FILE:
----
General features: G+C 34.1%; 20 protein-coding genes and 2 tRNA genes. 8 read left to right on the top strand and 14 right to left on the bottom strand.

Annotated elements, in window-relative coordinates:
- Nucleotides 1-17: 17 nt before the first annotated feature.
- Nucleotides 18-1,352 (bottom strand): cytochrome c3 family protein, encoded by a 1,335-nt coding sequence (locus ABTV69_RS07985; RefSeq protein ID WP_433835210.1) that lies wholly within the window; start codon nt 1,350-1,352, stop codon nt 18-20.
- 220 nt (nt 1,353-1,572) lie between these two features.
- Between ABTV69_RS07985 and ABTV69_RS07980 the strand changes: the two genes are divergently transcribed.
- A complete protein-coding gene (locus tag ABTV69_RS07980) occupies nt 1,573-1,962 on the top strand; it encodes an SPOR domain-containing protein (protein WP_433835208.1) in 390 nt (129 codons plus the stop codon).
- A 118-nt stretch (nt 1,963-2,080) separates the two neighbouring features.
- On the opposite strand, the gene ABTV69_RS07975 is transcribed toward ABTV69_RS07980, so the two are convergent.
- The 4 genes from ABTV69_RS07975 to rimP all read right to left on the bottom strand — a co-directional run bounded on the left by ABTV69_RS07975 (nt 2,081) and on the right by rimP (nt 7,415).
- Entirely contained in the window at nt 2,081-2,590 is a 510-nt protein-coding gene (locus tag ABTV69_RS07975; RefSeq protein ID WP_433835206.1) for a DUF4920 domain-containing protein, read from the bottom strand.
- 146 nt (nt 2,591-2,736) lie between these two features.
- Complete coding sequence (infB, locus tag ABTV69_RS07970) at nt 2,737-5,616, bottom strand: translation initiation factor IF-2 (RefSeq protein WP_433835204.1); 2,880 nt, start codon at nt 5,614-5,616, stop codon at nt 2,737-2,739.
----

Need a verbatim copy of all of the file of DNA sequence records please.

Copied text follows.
General features: G+C 34.1%; 20 protein-coding genes and 2 tRNA genes. 8 read left to right on the top strand and 14 right to left on the bottom strand.

Annotated elements, in window-relative coordinates:
- Nucleotides 1-17: 17 nt before the first annotated feature.
- Nucleotides 18-1,352 (bottom strand): cytochrome c3 family protein, encoded by a 1,335-nt coding sequence (locus ABTV69_RS07985; RefSeq protein ID WP_433835210.1) that lies wholly within the window; start codon nt 1,350-1,352, stop codon nt 18-20.
- 220 nt (nt 1,353-1,572) lie between these two features.
- Between ABTV69_RS07985 and ABTV69_RS07980 the strand changes: the two genes are divergently transcribed.
- A complete protein-coding gene (locus tag ABTV69_RS07980) occupies nt 1,573-1,962 on the top strand; it encodes an SPOR domain-containing protein (protein WP_433835208.1) in 390 nt (129 codons plus the stop codon).
- A 118-nt stretch (nt 1,963-2,080) separates the two neighbouring features.
- On the opposite strand, the gene ABTV69_RS07975 is transcribed toward ABTV69_RS07980, so the two are convergent.
- The 4 genes from ABTV69_RS07975 to rimP all read right to left on the bottom strand — a co-directional run bounded on the left by ABTV69_RS07975 (nt 2,081) and on the right by rimP (nt 7,415).
- Entirely contained in the window at nt 2,081-2,590 is a 510-nt protein-coding gene (locus tag ABTV69_RS07975; RefSeq protein ID WP_433835206.1) for a DUF4920 domain-containing protein, read from the bottom strand.
- 146 nt (nt 2,591-2,736) lie between these two features.
- Complete coding sequence (infB, locus tag ABTV69_RS07970) at nt 2,737-5,616, bottom strand: translation initiation factor IF-2 (RefSeq protein WP_433835204.1); 2,880 nt, start codon at nt 5,614-5,616, stop codon at nt 2,737-2,739.